Waters Rise 


Through Sunday, Oct. 13

Shadowbox Studios, Durham

Even after the global environmental disaster that we all know is coming, some things will stay the same—well, at least for a while. Frozen burritos, potato chips, and beer will still be available at the dollar store. TV? Still around, and with the same inane home decorating specials, wacky ads, and even the news (kind of). The electrical grid will be toast, but portable generators will keep our phones charged and our shacks lighted.

And there will be a place for everyone in the new order—except for lesbians, that is. Come to think of it, any women who aren’t interested in or capable of reproducing might need to justify their existence to society in other ways. And they certainly can’t be allowed to live together.

These are the rules that actor Laurel Ullman’s razor-sharp character, a disturbingly caffeinated and chipper Department of Defense field agent turned mercantile clerk named The Suit, makes clear in the early moments of Waters Rise, whose rewarding Women’s Theatre Festival world premiere discomfited audiences at Shadowbox Studios last weekend. Its dystopian near-future demonstrates the absurdity of the notion that most of us could suddenly, successfully live off a compromised (and largely underwater) land if the conventional means of commerce and transportation abruptly changed.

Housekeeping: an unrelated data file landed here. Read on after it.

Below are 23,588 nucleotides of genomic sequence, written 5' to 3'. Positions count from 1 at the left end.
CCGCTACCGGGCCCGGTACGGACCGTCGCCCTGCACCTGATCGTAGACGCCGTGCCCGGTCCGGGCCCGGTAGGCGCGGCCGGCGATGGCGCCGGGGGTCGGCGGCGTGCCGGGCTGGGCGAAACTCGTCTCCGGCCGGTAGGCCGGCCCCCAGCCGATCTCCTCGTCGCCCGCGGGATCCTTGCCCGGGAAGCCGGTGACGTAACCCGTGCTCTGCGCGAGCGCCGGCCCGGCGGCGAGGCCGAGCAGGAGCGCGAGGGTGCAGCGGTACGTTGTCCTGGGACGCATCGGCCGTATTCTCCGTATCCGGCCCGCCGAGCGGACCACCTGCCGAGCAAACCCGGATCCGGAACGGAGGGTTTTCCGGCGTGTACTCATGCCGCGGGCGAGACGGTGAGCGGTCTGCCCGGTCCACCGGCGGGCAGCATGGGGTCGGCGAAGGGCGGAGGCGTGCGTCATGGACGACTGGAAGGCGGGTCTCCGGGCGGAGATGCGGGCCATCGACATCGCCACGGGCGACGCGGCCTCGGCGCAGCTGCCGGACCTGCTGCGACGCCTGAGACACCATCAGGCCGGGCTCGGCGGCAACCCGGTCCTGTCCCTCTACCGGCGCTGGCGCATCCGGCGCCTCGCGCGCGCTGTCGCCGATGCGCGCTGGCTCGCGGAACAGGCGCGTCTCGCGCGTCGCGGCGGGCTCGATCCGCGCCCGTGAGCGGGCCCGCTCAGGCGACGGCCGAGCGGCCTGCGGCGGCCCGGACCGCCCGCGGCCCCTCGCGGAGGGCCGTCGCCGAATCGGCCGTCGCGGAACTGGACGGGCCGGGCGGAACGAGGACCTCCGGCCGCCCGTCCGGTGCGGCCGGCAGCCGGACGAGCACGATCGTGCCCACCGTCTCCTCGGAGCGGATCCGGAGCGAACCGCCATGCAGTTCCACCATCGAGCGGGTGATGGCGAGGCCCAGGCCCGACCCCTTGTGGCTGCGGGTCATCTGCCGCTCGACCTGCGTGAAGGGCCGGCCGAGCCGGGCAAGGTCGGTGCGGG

In Justine Wiesinger’s jet-black comedy, the continental coast has been radically remapped. Following a series of industrial accidents and nuclear meltdowns, the citizens that remain have their consumer habits and the amount of time they spend with people of the same and the opposite genders surveilled by a government that is supposedly intent on rebuilding the country with the citizens it values most. Having tricked out the shed she’s commandeered in early-dorm-room décor, central character Sarah (Jessica Flemming, in a career-best performance) has the consumer part covered. But when an apparently platonic friend and neighbor, Holly (a solid Sara Levy), spends too much time there, changes must be made.

Disturbing as they are, such ham-handed injustices ultimately take a back seat to the main dilemmas in Wiesinger’s text. Most people in Sarah and Holly’s generation have never had to build their own shelters or conveyances, or farm or kill their own food. Holly dutifully trumpets her dairy-only environmental consciousness as she heats up another frozen entrée in the microwave. “We just can’t keep consuming like that,” she says. And yet she does. And so do we.

With echoes of dystopian sci-fi classics like Soylent Green, the monsters in Waters Rise—those supposedly responsible for the titular threat—mirror humanity’s true monstrosity. Even with the older, wiser Magda (a warm Sandra Wallace) gently urging the pair to higher, more sustainable ground, Wiesinger convinces us that it’s a Darwinian joke of the highest order when Sarah and Holly stand their increasingly saturated ground. Still, make no mistake: The laugh’s most definitely on all of us.


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